Editor’s Note: As part of a special project on The PerkStreet Blog, we’re offering free question and answer columns on Saturdays with Customer Columnists Clint and Katy Davis of Davis Coaching. If you have a question you’d like to submit to get advice from these financial coaches, email it to firstname.lastname@example.org.
Question 1: Should We Include Our Kids in Financial Conversations?
Dear Clint and Katy,
My husband and I have two teenagers and we really do want to teach them how to properly manage money. Do you think it’s a good idea to include them in our financial conversations?
- Cari, FL
Two teenagers? Bless your heart. But seriously, it sounds like you and your husband are right on track with wanting to teach them how to manage money well. I think it’s a great idea to include them in your discussions, but with a couple exceptions. In extreme situations, like if you were facing foreclosure, your kids might not be emotionally ready to consider such decisions. If you’re fortunate enough to be very wealthy, including your kids in these discussions might send the wrong message; you want to teach them about hard work, budgeting, spending wisely, giving, etc… You don’t want to put your kids in situations they’re not ready to handle or manage, so use your wisdom and discretion.
Walking them through your typical monthly budget will show them how much money is coming in and how much goes out. They’ll see exactly how much it costs to buy groceries and to keep the lights on. When they can see it right there in front of them, they’ll start to appreciate how hard you work, and understand why you always tell them to turn off the lights when they leave a room and to not waste food.
As long as you and your husband are having a mature discussion – not yelling and throwing things – it’s good for your kids to hear and experience the financial conversations. Parents who never teach their kids to properly manage money, and never let their kids handle money, run a high risk of letting them become financially irresponsible adults in a difficult financial world.
Question 2: Do We Need to Downsize?
Dear Clint and Katy,
My wife and I are expecting our first child. We’d like for her to stay home with the baby, so we will be losing almost half of our income. We’ve looked over our budget and we can afford to stay in the house, but things would be very tight. I will make $44,000 this year with a potential year-end bonus of $22,000. Our house payment is $1,530 per month. Should we downsize to a smaller home so we can live more comfortably?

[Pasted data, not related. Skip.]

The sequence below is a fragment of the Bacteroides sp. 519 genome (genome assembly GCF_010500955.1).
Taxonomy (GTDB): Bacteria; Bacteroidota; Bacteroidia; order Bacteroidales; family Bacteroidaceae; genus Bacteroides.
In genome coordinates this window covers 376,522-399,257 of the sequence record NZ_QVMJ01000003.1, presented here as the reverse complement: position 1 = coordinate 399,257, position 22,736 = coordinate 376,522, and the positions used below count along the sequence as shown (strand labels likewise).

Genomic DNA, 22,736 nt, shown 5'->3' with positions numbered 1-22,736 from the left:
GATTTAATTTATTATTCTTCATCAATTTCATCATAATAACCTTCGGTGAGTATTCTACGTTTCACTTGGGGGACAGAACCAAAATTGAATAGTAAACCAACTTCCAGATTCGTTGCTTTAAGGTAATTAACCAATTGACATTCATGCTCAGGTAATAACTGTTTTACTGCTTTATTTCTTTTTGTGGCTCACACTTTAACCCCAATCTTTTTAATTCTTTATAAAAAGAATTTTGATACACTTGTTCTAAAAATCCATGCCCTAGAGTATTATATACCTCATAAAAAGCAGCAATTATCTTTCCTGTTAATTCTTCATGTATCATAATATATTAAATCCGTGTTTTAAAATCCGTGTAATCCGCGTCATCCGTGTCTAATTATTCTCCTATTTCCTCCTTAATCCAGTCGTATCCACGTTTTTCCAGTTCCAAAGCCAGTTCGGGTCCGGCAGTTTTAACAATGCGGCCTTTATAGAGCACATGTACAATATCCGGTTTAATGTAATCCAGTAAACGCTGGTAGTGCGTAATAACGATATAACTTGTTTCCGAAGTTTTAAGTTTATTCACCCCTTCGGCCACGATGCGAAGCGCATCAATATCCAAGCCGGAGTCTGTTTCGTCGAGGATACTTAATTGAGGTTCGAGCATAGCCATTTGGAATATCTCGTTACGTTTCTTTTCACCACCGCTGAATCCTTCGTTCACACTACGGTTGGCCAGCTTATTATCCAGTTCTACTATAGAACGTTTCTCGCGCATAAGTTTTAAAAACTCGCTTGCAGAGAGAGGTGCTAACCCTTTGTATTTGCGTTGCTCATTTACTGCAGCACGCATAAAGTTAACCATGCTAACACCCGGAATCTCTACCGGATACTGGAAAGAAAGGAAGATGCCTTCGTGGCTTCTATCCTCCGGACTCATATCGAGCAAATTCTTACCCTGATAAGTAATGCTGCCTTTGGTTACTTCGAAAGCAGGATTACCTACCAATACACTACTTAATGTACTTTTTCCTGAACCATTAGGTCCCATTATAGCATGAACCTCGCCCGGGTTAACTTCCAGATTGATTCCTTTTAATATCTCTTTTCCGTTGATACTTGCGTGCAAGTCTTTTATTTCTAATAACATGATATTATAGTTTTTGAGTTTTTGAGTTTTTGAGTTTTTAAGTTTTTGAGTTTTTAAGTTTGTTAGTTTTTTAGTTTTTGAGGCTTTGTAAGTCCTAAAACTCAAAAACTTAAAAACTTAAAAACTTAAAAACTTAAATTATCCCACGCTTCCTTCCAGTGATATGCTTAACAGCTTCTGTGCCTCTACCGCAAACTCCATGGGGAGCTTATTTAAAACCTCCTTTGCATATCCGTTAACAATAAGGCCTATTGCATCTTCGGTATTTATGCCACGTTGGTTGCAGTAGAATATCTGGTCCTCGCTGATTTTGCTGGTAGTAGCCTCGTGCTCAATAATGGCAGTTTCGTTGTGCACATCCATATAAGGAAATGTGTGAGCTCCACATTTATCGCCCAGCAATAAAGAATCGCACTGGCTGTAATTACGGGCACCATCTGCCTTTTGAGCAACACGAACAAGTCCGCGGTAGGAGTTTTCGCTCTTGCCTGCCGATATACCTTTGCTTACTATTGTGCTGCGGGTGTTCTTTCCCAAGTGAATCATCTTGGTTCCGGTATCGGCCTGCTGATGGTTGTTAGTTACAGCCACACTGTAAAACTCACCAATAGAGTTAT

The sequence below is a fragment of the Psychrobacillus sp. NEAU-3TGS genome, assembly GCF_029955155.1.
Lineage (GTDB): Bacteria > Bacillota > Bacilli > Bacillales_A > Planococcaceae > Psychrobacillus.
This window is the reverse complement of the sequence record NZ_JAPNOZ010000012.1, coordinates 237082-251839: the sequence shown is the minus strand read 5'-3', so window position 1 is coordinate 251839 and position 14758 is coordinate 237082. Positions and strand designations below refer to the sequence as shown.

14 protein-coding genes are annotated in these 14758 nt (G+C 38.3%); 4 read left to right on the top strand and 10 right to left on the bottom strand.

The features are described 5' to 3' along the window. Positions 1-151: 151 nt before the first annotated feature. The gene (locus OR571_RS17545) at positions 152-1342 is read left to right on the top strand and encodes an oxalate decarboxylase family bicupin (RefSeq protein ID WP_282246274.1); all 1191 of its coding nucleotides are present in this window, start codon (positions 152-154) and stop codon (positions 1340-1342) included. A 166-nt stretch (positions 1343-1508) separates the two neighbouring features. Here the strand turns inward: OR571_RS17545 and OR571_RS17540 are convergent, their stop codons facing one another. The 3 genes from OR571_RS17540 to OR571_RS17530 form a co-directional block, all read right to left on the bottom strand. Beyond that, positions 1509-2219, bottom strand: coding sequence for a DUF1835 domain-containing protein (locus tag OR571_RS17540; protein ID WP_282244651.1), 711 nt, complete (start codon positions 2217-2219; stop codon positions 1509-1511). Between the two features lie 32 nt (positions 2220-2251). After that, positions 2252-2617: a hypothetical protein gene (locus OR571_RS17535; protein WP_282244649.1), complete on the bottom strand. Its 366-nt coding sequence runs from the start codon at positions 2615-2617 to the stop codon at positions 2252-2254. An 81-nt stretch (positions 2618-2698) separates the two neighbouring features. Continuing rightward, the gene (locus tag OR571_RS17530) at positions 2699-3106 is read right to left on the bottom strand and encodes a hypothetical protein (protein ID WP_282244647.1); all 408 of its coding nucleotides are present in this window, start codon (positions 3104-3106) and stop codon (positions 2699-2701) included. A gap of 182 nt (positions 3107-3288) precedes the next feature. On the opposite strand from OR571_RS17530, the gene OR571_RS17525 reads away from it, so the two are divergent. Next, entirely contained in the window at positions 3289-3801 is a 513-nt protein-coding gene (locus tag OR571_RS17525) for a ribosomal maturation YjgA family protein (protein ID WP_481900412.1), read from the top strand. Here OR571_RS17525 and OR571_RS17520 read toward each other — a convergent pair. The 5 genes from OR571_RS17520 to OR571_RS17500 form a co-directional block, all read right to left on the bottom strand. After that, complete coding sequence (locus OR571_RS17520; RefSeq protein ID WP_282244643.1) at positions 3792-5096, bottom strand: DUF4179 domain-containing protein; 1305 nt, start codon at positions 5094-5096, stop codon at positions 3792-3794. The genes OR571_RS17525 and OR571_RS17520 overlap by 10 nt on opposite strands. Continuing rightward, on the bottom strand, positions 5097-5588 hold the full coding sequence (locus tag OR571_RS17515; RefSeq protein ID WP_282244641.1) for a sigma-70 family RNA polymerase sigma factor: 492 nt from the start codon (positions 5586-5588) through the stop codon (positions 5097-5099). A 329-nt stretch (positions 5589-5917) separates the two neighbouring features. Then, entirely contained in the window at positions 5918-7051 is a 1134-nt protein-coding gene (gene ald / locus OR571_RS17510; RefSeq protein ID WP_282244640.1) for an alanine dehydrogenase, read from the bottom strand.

- Gary, MN
Congratulations on the new addition to the family! That’s a very exciting time! It can be a very stressful thing to stay at home and lose an income. But as you point out, given the circumstances, it is definitely worth considering.
If you were assured a $66,000 income, your house payments would be a breeze. Unfortunately, you can’t really count on that “potential bonus,” and from your guaranteed base income, more than half of your take-home pay (after taxes) will go to your house payment. In order to stay in the house and allow your wife to stay home with the baby, you would probably need to take a 2nd job. You should also save any bonus you do receive to subsidize your income, just to have a realistic chance of making ends meet.
I do love the idea of Mom staying home with the kid—especially a baby—whenever possible. But when you get down to brass tax, you and your wife need to decide if it’s worth the 2nd job and intense budget sacrifices it will take to stay in this house. Would you rather have this house along with less time at home and added financial stress, or would you rather move to a smaller house and have more time at home and less financial stress?
The idea of moving may not sound like a lot of fun; but it’s definitely no fun to live in slavery to your house payment.
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Clint and Katy Davis are PerkStreet Customer Columnists and founders of Davis Coaching. As financial coaches, their passion is helping people become and stay debt free! Their personalized coaching is designed to help you get your financial life where you want it to be. Like personal trainers for your finances, they can help you develop a specific plan to achieve your goals, and provide the expertise and accountability to get you there. If you’re ready to take control of your financial life, visit Davis Coaching online, check out the Davis Coaching blog, and connect with Clint and Katy on Twitter and Facebook.